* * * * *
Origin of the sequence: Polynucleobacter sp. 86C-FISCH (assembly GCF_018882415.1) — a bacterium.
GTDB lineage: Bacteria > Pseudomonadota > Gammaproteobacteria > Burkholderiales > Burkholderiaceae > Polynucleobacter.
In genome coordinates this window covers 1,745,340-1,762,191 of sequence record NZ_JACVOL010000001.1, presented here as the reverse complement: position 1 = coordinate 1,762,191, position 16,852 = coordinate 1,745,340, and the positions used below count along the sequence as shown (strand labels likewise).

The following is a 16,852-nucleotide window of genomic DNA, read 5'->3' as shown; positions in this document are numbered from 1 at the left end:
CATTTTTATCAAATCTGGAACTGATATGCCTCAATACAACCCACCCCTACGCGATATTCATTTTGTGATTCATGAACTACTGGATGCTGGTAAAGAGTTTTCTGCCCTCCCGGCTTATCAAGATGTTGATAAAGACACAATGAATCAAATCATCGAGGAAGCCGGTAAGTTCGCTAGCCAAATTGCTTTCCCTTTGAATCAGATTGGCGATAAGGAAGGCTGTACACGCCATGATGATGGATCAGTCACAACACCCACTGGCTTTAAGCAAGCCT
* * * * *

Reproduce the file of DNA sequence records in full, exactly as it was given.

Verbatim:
Origin of the sequence: Polynucleobacter sp. 86C-FISCH (assembly GCF_018882415.1) — a bacterium.
GTDB lineage: Bacteria > Pseudomonadota > Gammaproteobacteria > Burkholderiales > Burkholderiaceae > Polynucleobacter.
In genome coordinates this window covers 1,745,340-1,762,191 of sequence record NZ_JACVOL010000001.1, presented here as the reverse complement: position 1 = coordinate 1,762,191, position 16,852 = coordinate 1,745,340, and the positions used below count along the sequence as shown (strand labels likewise).

The following is a 16,852-nucleotide window of genomic DNA, read 5'->3' as shown; positions in this document are numbered from 1 at the left end:
CATTTTTATCAAATCTGGAACTGATATGCCTCAATACAACCCACCCCTACGCGATATTCATTTTGTGATTCATGAACTACTGGATGCTGGTAAAGAGTTTTCTGCCCTCCCGGCTTATCAAGATGTTGATAAAGACACAATGAATCAAATCATCGAGGAAGCCGGTAAGTTCGCTAGCCAAATTGCTTTCCCTTTGAATCAGATTGGCGATAAGGAAGGCTGTACACGCCATGATGATGGATCAGTCACAACACCCACTGGCTTTAAGCAAGCCT